The French anti-piracy body that hunts down suspected Internet pirates on file-sharing networks has fined its first Internet user, nearly three years after it was formed.
Hadopi, which operates a three-strike system for copyright infringement, provided French prosecutors with the details of 14 alleged repeat offenders. A French court has now issued one of these individuals, a 40-year-old man, with a €150 ($196) fine.
According to local reports, the court punished the man despite his wife admitting that she had downloaded the music. This appears to be because he was the owner of the Internet account from which the files were downloaded.
Since its formation in 2009, Hadopi has sent around 1.15 million emails (first warning) and 100,000 letters (second warning) to suspected Internet pirates. There are 340 people on a third warning—meaning Hadopi can choose to pass their cases to prosecutors, who can terminate their Internet accounts for a month or fine them €1,500 ($1,960). Courts are now examining the cases of 13 individuals following the newly-resolved case.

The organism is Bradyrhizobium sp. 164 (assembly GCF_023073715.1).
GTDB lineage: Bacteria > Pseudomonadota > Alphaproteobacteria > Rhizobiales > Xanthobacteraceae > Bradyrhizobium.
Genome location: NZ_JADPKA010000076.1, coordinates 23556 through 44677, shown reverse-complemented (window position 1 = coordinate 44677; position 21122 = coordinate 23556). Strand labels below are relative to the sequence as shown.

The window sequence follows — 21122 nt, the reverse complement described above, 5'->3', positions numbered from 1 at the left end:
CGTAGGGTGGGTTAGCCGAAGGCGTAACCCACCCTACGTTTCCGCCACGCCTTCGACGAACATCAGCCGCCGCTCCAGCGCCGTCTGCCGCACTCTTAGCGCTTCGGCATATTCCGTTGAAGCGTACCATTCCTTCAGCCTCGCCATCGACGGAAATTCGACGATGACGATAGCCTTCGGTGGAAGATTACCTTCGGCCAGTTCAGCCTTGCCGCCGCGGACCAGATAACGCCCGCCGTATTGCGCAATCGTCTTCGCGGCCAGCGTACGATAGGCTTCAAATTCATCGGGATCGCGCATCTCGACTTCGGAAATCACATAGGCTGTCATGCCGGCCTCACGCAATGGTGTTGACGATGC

The latest development comes amid increasing calls in the French government to scrap Hadopi. Culture minister Aurélie Filippetti recently said it is too expensive—costing around €12 million ($15.7 million)—and has not encouraged legal downloading. While the agency maintains that its role is more about educating people and not repressing them, one small fine in three years, following 1.5 million warnings, may not appease the critics within the government.
There is a consultation period underway that will decide how to revise Hadopi. It will hear from groups including the creative industry and consumers, and businessman Pierre Lescure, who is leading the consultation, expects to produce a report detailing recommendations by early 2013.
This article was first published on 17 September 2012 in World IP Review
online piracy, file-sharing, Hadopi, copyright infringement, music